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    An original Colt 1860 Army? First things first, get a look at the grips, are there letters in a cartouch (Outlined)? They are military inspection stamps and make it worth a lot more money. Also, genuine percussion Colts are expensive, maybe too much so for carrying round the woods. Take care with condition, the wedge Arbour system for attaching the barrel can weaken with age. Grasp barrel and frame and feel for play. Ideally remove the wedge (Held with a screw) and check the rifling, look for any deep pitting. Check for matching numbers, all on the bottom, frame, barrel and cylinder from memory. Matching numbers make it worth more. Not important if you just want to shoot it but it will command and hold value better if matching.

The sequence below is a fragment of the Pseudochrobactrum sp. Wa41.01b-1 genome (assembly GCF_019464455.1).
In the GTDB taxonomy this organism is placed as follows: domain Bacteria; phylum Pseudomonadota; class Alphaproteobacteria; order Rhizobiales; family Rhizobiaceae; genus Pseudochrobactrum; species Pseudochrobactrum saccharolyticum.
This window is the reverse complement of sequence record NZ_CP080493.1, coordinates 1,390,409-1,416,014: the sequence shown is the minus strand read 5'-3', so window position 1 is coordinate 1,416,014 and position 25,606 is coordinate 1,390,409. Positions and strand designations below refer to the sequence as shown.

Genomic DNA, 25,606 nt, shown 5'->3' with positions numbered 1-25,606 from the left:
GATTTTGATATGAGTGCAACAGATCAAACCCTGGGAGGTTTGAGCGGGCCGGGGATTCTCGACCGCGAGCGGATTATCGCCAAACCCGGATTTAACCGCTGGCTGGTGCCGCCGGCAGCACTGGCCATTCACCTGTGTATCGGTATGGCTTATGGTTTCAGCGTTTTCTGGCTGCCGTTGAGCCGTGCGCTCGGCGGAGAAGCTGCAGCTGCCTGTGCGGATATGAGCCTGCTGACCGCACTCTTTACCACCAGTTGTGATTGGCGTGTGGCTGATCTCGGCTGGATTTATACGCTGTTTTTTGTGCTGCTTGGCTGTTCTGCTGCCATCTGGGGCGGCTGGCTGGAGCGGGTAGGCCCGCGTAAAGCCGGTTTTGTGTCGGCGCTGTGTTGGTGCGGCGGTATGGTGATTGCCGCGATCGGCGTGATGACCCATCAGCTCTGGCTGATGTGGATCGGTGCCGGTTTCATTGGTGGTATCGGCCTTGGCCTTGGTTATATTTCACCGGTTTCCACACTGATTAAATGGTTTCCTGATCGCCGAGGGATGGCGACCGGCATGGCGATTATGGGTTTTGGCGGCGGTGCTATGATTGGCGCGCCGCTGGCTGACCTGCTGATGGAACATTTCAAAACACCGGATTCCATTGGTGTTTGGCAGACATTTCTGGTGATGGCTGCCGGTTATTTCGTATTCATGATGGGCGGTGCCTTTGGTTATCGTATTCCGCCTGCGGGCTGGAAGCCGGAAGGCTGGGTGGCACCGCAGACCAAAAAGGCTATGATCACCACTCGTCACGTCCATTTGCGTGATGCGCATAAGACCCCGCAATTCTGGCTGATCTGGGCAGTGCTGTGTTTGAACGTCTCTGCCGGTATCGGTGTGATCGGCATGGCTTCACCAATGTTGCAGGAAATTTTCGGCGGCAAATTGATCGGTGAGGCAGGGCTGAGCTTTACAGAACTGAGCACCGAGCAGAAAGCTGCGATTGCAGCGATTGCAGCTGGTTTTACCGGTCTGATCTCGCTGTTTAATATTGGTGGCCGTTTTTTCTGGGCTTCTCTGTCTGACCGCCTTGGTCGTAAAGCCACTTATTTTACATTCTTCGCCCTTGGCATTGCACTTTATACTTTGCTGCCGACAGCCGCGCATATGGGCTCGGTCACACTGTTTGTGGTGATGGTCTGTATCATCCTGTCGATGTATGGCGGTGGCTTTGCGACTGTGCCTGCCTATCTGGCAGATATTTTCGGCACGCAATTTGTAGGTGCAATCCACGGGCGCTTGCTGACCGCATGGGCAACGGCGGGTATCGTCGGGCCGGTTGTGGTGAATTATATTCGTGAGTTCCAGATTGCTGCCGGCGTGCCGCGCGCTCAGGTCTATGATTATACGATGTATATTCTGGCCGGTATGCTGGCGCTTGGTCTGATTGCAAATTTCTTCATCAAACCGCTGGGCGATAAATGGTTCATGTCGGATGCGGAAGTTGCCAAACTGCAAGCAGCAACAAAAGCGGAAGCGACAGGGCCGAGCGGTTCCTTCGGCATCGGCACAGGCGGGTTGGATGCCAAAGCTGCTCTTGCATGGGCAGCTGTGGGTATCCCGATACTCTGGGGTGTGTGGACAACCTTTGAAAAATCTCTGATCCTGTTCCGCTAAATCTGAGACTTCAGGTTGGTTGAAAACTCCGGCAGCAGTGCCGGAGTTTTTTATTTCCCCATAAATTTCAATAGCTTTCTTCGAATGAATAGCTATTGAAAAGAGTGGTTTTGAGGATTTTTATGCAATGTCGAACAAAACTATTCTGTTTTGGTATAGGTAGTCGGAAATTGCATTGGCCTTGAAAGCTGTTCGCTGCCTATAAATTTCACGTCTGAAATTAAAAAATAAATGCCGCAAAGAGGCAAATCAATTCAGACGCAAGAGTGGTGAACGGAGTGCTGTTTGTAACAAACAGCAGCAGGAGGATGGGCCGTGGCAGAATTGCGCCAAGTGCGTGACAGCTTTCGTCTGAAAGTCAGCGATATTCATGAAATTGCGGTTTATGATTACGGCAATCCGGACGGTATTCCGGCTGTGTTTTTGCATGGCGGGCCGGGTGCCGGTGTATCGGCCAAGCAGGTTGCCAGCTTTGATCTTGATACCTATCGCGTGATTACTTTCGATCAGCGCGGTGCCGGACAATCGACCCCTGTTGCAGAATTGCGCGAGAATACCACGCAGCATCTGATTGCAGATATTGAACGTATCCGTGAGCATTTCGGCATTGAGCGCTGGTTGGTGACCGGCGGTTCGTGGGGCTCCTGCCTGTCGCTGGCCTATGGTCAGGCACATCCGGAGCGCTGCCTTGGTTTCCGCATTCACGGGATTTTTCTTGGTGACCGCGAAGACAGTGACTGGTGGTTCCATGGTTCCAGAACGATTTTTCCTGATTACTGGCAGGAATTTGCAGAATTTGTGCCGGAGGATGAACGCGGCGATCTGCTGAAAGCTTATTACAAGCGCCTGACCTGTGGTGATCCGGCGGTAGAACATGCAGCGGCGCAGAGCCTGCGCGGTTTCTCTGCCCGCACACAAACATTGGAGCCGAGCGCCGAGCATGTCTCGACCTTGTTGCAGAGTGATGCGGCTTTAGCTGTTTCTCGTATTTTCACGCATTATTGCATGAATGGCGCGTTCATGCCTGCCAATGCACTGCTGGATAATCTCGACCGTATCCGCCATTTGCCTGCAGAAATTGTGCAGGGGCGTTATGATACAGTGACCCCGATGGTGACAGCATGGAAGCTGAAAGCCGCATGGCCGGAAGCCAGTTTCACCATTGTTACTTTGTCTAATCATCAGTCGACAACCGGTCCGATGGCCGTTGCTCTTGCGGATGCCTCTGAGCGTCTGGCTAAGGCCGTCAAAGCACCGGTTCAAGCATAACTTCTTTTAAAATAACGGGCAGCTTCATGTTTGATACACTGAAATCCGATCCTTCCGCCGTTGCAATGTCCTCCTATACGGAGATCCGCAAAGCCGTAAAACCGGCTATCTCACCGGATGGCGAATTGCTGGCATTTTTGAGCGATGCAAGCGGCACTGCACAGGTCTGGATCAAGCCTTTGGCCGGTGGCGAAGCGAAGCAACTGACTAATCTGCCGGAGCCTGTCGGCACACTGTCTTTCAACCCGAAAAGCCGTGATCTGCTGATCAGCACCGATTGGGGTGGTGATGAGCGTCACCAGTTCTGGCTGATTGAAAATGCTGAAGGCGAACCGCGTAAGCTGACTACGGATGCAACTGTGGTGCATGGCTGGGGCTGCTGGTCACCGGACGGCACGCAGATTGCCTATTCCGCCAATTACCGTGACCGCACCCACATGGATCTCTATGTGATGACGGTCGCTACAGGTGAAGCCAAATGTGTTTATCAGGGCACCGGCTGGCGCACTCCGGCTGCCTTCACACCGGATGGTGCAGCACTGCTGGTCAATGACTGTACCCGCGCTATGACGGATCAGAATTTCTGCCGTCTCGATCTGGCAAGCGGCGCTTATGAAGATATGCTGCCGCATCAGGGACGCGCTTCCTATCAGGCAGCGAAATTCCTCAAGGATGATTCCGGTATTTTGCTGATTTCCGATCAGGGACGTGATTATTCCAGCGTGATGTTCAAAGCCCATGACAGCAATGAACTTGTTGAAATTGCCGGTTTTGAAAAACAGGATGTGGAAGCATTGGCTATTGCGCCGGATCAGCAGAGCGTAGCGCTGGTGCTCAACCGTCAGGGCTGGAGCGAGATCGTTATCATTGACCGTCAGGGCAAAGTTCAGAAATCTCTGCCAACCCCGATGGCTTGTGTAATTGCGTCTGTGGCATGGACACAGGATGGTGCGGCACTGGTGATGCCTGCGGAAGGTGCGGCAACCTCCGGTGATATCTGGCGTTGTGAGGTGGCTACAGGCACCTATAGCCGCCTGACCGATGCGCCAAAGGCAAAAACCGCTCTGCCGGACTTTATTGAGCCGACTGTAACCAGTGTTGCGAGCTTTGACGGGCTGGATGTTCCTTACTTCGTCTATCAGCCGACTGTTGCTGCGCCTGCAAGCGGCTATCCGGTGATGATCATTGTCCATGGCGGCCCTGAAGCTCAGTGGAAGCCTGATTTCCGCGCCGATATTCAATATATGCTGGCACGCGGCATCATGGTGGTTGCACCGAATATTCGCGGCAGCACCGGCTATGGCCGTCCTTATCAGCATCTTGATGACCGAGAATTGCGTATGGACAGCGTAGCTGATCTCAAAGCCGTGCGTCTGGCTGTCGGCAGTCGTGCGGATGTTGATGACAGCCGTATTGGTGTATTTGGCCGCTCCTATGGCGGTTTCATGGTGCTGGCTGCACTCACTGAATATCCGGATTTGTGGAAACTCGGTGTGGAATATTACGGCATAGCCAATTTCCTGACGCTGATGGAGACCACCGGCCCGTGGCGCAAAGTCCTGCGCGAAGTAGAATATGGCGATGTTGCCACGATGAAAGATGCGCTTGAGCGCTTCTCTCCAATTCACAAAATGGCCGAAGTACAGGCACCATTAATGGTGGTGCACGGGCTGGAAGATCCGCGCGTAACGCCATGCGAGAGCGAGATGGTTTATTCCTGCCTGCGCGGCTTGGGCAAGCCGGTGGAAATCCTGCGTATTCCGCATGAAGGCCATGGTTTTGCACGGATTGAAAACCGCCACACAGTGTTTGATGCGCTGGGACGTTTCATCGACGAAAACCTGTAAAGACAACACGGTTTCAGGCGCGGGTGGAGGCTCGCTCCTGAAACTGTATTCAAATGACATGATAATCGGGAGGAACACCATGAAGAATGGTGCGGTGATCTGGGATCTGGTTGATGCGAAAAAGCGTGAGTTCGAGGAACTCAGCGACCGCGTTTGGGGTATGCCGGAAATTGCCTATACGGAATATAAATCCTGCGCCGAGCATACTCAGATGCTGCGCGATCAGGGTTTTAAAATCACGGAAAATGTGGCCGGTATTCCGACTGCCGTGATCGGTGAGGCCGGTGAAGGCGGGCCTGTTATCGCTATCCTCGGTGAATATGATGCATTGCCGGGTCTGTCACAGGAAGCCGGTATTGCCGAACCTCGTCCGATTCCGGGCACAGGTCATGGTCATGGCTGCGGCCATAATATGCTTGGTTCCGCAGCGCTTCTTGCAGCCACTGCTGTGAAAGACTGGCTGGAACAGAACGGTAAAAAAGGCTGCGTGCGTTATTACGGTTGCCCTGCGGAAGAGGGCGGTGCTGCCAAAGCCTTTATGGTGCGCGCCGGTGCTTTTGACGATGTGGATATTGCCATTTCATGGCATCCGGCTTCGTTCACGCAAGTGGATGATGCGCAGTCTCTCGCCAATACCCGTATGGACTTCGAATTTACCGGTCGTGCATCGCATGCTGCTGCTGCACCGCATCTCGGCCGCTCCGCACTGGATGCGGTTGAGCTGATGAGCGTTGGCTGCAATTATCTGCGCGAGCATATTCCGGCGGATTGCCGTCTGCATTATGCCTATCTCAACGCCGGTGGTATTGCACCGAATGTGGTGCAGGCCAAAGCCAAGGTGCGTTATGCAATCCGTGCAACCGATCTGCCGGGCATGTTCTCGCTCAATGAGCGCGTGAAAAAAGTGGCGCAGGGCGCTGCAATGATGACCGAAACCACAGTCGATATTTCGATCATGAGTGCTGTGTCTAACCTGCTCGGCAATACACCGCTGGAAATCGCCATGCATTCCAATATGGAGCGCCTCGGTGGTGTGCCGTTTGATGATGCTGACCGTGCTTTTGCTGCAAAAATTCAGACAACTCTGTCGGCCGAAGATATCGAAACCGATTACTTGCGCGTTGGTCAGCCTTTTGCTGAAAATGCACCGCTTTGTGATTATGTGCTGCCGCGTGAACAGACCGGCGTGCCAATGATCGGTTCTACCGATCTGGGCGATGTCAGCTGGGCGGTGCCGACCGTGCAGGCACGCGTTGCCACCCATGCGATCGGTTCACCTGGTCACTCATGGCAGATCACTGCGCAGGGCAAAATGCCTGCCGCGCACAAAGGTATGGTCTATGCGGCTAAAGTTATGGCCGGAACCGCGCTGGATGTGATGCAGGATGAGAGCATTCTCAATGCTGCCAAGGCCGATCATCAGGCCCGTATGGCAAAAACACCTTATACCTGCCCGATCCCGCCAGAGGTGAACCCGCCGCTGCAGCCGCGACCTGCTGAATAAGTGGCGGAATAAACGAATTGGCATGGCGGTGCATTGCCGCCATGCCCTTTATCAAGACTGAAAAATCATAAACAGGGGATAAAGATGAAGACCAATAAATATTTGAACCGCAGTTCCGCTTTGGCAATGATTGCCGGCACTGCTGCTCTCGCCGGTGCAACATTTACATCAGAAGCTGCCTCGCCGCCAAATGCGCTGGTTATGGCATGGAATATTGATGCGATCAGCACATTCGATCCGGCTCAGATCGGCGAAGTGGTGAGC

Frankly an original Colt Perc Rev, whether a .44 Army or .31 pocket belongs in a collection on display, not in the field being shot. But its your money. A cheap Italian repro would make more sense, keep the original as an investment.
    'Diligentia Vis Celeritas'

    Its not what difficulties life throws at us, but how we face them that defines us....

  9. #8
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    I'm assuming that correct reproductions are banned? In the USA replicas, and even not so close replicas fall under antiques.

    AC

  10. #9
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    Quote Originally Posted by smithywess View Post